The European Union has a plan against China’s investment in Africa

On Monday, the heads of department of the European Commission approved the Global Gateway, a massive foreign investment plan with which the European Union intends to counter China’s influence in the global economy. The Global Gateway foresees the investment of approximately 320 billion euros between now and 2027 to finance services and infrastructures in various countries of the world: it will be presented on Wednesday, but several newspapers have already anticipated the main points.

The Global Gateway was announced on 15 September by the President of the European Commission Ursula von der Leyen. The plan does not explicitly mention China, but that the ultimate goal is to counter its influence is an opinion shared and taken up by various international analysts and newspapers.

In particular, the Global Gateway aims to counteract the influence gained by China on a global level through the Belt and Road Initiative, also known as the “new silk road”, that is the huge Chinese investment program for the construction of commercial infrastructures in around 70 countries in the world, considered by some experts to be the instrument with which China intends to influence some of the poorest countries in the world also from a political and economic point of view. It is not the only program of China in this sense: in European countries, China has also promoted the formation of the 17 + 1 group, the business and investment cooperation project between China and some countries of Central and Eastern Europe, considered as one of the cornerstones of Chinese influence in Europe.

The Global Gateway, to understand, could be defined as a kind of ambitious “European silk road”.

In practice, the plan provides for the investment of approximately 300 billion euros of public and private funds, to be invested by 2027 in various countries of the world to build infrastructures physical such as highways, power grids and plants for the production of energy from renewable sources, as well as per supporting services such as health and education. The total figure, if confirmed, will still be around a quarter of what China should spend on the Belt and Road Initiative between now and 2027.

According to the advances of Politic he was born in Financial Times, based on the reading of the plan, of the 323 billion approximately 135 come from the European Fund for Sustainable Development (EFSD), a fund of the European Commission for foreign financing for sustainable development, and another 25 from the European Investment Bank, the community institution that finances the investments necessary to achieve the political objectives of the European Union. There are also about 18 billion coming from European external assistance programs and about another 145 billion euros, therefore almost half of the funds for the plan, coming from other European development institutions, not specified for now.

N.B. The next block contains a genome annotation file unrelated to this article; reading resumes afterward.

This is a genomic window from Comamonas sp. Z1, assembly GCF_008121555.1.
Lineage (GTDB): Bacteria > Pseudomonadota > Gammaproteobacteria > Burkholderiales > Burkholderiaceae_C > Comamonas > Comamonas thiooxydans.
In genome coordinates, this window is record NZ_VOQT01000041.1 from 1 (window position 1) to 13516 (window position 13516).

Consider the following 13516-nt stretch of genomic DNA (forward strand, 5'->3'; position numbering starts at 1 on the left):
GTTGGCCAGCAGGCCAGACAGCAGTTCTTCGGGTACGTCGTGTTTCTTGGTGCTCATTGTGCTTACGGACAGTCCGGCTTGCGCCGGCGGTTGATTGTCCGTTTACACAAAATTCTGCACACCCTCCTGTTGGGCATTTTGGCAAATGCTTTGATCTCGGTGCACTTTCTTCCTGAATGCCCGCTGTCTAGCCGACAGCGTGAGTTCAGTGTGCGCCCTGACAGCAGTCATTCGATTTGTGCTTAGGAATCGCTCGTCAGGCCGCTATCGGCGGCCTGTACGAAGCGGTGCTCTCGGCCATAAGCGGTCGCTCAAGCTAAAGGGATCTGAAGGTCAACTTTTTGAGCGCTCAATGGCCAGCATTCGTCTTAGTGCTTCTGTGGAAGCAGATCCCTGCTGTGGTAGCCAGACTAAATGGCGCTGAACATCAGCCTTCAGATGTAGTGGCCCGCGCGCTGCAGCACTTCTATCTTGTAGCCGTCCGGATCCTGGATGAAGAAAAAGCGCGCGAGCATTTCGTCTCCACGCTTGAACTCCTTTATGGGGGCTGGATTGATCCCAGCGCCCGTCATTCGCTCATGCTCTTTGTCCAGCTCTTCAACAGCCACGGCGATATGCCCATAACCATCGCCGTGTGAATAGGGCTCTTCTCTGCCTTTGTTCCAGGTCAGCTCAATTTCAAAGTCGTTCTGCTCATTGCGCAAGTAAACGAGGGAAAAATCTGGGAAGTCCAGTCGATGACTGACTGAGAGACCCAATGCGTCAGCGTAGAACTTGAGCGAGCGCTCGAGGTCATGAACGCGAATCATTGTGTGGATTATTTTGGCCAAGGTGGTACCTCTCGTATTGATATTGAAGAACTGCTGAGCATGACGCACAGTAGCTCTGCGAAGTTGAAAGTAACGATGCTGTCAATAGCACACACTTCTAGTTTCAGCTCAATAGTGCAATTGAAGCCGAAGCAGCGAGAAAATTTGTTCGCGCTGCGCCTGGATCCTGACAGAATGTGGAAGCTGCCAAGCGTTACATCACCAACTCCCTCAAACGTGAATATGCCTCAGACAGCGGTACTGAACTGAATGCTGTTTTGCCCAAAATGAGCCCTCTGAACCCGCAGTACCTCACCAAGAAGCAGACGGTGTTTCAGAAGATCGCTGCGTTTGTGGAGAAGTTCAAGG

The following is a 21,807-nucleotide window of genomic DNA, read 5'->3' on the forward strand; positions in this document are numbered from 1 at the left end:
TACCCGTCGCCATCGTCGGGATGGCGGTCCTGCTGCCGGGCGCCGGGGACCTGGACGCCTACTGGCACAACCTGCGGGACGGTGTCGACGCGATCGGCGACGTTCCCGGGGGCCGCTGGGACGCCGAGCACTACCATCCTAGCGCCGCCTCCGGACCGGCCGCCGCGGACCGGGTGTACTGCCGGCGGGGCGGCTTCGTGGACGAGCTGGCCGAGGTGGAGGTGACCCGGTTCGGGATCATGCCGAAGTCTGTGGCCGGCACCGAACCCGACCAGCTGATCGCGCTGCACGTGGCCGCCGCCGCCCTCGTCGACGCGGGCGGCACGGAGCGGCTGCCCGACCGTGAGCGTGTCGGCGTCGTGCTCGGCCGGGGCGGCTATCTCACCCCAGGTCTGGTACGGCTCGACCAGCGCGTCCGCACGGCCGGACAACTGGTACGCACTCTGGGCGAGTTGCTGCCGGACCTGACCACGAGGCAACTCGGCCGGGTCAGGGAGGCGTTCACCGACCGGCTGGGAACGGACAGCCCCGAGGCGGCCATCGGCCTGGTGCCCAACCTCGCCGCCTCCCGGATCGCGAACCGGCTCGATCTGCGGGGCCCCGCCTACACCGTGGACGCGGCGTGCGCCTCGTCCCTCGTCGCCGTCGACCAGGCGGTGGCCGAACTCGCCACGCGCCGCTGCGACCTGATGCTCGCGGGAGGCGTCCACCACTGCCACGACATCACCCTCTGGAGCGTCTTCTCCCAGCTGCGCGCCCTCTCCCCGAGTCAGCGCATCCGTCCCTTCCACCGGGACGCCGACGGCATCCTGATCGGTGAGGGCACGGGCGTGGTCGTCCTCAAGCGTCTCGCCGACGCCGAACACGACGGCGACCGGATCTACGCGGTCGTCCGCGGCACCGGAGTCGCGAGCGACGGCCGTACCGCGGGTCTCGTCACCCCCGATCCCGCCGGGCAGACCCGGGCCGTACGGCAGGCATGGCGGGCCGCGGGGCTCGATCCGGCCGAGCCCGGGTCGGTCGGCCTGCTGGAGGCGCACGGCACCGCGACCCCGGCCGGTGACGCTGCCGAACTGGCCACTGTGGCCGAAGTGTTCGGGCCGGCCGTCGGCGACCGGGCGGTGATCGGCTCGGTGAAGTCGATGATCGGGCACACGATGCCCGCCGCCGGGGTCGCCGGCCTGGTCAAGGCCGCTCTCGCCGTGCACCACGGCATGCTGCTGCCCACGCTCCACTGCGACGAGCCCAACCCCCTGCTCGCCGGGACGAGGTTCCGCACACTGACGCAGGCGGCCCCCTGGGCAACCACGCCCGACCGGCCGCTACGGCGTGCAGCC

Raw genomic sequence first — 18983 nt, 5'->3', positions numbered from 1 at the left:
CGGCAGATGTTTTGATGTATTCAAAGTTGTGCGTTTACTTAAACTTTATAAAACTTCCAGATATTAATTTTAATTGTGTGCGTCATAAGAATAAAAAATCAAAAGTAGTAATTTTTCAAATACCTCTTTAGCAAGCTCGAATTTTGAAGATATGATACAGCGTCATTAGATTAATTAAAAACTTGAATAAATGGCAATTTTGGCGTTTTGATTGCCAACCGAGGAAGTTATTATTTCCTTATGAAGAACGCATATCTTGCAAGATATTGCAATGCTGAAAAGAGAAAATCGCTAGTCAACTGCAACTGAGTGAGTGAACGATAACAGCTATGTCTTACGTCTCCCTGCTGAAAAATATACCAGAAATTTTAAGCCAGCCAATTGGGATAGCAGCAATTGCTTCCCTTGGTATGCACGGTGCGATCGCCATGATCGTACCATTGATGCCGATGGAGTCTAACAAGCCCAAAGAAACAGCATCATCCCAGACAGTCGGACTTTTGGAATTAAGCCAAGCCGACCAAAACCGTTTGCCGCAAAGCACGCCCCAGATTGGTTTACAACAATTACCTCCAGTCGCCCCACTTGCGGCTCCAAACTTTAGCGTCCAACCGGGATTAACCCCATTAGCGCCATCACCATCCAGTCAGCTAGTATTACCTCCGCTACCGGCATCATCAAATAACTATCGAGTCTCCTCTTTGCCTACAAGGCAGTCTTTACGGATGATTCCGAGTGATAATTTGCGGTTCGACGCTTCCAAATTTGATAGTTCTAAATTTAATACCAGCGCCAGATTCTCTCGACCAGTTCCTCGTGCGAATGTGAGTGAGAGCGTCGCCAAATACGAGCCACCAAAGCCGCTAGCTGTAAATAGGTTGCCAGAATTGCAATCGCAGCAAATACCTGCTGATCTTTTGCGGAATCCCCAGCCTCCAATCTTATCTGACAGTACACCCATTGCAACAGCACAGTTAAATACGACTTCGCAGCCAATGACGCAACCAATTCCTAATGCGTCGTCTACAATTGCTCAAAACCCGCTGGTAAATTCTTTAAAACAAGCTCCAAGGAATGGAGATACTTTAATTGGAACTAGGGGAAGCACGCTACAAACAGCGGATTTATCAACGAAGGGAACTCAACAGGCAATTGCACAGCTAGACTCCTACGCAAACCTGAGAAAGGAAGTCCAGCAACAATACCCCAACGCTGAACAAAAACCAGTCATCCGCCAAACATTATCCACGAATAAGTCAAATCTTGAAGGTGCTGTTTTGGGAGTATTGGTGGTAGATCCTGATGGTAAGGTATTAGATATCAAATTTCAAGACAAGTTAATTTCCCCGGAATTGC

The details on the target countries of the investments or how they will be managed are not yet known, but it is however possible to get some preliminary ideas.

The advances speak for example of huge investments for the production of renewable energy in Africa: it seems that the European Union will use about 2.4 billion euros in sub-Saharan Africa and about 1 billion euros in North Africa to support the production of renewable hydrogen, i.e. hydrogen produced from renewable sources and whose production is lacking of CO emissions2, also called “clean hydrogen” or “green hydrogen”.

The investment would be beneficial for both partners: the import of renewable hydrogen would allow the European Union to speed up its achievement of climate neutrality, i.e. the zero balance of net emissions (as said by von der Leyen herself, the infrastructures financed by the Global Gateway will have to meet the climate objectives of the European Union). For their part, the countries receiving the investments will be able to export renewable hydrogen, earning money and taking advantage of advantageous prices and bureaucratic practices. Politic he says that the plan also talks about the possibility of creating a European credit instrument aimed precisely at subsidizing exports, to facilitate them.

In Africa, among other things, Chinese investments have not always had good results and have not always led, for various reasons, to a real enrichment of the recipient states: with the Global Gateway, the European Union aims to offer itself as an alternative, not only by promoting the export of renewable energies, but by supporting the development of local infrastructures and technologies that can benefit partner countries, while at the same time encouraging their ecological transition.

– Read also: The “zero emissions”, well explained

With the Global Gateway, the European Union aims to gain a primary role in global investments, seeking to become a particularly attractive partner from an economic point of view. But the European Union also aims to oppose China from an ethical point of view: as anticipated by Ursula von der Leyen in September, when she announced the plan, and as reiterated in the plan itself, the Global Gateway aims to “create links, and not dependencies »with the foreign countries that are the recipients of the investments, as opposed to how China acts.

The Commission’s proposal will also be examined by the Parliament and the Council of the European Union, that is the body in which the 27 national governments of the Union are represented, which however should not get too far in the way: the political and economic opposition to China it is one of the rare cross-cutting points of contact both within the Union and with other Western partners, such as the United States.

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